Craft fur

Discussion in 'Fly Tying' started by yellowlab03, Jul 4, 2014.

  1. yellowlab03

    yellowlab03 Active Member

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    Is the craft fur you get at fabric stores the same as the craft fur you can get at fly shops? Just got out to NC and there isn't a fly shop within 2 hours of me. I either have to drive, order online or start looking for out of the norm stores to get stuff. Tried the search and couldn't find much, but maybe I'm asking the wrong questions in the search. Thanks for the help!
     
  2. Jim Ficklin

    Jim Ficklin Genuine Montana Fossil

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    Looks the same to me, you just get less of it in fly shops. Glass beads are hella cheaper there, too.
     
  3. Tacoma Red

    Tacoma Red Active Member

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  4. chewydog

    chewydog Active Member

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    The ultra craft fur, or whatever they're calling it in the shops, has longer fibers than the hobby store stuff. I have both. Depends what you want to tie.
     
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  5. GAT

    GAT Dumbfounded

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    It is the same stuff. In fact, before it became popular to use for fly tying, I was buying the craft fur from craft stores for years to tie streamer patterns.

    Then it caught on with fly tiers.

    Unfortunately, it isn't as popular with the craft crowd as it once was and these days, I can't find any of quality at our local craft and fabric stores.

    I've had to resort to buying Pseudo Hair from Hareline and Polar Fibre from Spirit River. For genuine "Craft Fur", I purchase the product from Rainy's.
     
  6. yellowlab03

    yellowlab03 Active Member

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    I found some at hobby lobby today. I bought 12 x 12 patches of it for $3, ended up getting 3 of the white and some fabric dye to make my own colors. Thanks for the help guys.
     
  7. GAT

    GAT Dumbfounded

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    I use craft fur to tie these guys with and without the lip. Bass like them.

    404523599.jpg
     
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  8. Rob Ast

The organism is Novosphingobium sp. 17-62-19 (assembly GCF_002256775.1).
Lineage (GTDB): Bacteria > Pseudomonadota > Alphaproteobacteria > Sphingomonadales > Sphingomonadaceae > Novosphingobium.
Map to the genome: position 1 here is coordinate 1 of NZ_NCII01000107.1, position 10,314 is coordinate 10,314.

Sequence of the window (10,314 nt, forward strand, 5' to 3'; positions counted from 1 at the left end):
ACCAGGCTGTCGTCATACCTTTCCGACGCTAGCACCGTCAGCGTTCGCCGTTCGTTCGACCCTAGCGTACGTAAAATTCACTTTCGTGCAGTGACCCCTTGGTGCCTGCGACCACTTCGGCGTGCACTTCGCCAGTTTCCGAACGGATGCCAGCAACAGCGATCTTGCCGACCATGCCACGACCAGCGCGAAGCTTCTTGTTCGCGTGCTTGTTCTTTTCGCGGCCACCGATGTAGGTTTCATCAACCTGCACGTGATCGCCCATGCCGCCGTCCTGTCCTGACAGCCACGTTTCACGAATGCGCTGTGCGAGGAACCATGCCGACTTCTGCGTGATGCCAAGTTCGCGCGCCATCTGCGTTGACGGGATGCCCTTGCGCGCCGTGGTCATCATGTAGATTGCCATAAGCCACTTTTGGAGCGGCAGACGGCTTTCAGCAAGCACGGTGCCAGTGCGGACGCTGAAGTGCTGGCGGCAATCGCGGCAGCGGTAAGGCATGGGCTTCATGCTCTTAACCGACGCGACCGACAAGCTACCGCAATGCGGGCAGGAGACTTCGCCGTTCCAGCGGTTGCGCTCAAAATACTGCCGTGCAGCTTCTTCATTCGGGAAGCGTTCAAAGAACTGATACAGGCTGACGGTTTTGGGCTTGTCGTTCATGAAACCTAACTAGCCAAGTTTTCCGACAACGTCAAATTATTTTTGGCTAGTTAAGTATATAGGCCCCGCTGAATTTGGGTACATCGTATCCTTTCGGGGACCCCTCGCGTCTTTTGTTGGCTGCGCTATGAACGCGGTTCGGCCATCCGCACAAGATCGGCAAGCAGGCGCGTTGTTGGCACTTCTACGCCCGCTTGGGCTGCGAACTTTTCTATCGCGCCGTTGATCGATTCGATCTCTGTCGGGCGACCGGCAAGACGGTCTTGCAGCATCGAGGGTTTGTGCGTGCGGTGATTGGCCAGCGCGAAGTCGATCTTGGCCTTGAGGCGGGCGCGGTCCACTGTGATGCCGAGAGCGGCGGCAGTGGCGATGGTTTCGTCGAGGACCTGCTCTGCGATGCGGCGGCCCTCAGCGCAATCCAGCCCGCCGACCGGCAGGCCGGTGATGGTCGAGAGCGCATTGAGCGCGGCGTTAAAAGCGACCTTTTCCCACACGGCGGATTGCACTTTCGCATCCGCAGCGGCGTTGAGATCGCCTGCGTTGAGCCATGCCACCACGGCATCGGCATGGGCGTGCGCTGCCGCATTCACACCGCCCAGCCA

Rob Ast Active Member

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    Gene,

    Are you buying or making those lips? If the are made pop up an SBS.
     
  9. GAT

    GAT Dumbfounded

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    Rob, I buy them. They're called Flylipps. They are easy to tie on and work pretty well. I just started using them a couple of years ago.

    http://www.bearsden.com/product11794.html

    I got to know the inventor of the product. He lives on the east coast and originally designed them for saltwater patterns. I tried to convince him to make them in smaller sizes for trout patterns ... like a size for a damselfly nymph pattern so the fly would wiggle... same as the real bug.

    He said it would be cost prohibitive and would actually cost him more to make them smaller than larger.

    So much for my lipped damselfly nymph pattern idea.
     
  10. Tacoma Red

    Tacoma Red Active Member

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  11. Jim Ficklin

    Jim Ficklin Genuine Montana Fossil

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    And the 2mm craft foam you can buy in a wide spectrum of colors at a craft store comes in full sheets, as opposed to same stuff sold in tackle shops at a higher price & greatly reduced volume. The ladies at the various craft stores & Joanne's Fabrics know me by name now . . .
     
  12. GAT

    GAT Dumbfounded

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    Tacoma, I assume you saw my above post in regards to the lips.
     
  13. Tacoma Red

    Tacoma Red Active Member

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    Yes thanks. I was thinking for saltwater patterns. Perhaps a clear straw cut and "heat molded" with hot forceps would work for you.

    Something else that I've use are Pulse Disks that have been effective for SRC and resident coho this past 3-4 months. I'm experimenting on making my own but I've not found the best material (size, clarity, stiffness) yet.

    http://brineflyinnovations.com/index.php?page=how-does-the-pulse-disc-work
     
  14. Tacoma Red

    Tacoma Red Active Member

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    just something a little different than Roger's sequin tube fly...
     
  15. GAT

    GAT Dumbfounded

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    The Fishlipps were originally designed for salt water patterns. I'm aware of the Pulse Disks but have never tried them.

    Thanks, BTW, for a link to somewhere I can buy genuine craft fur.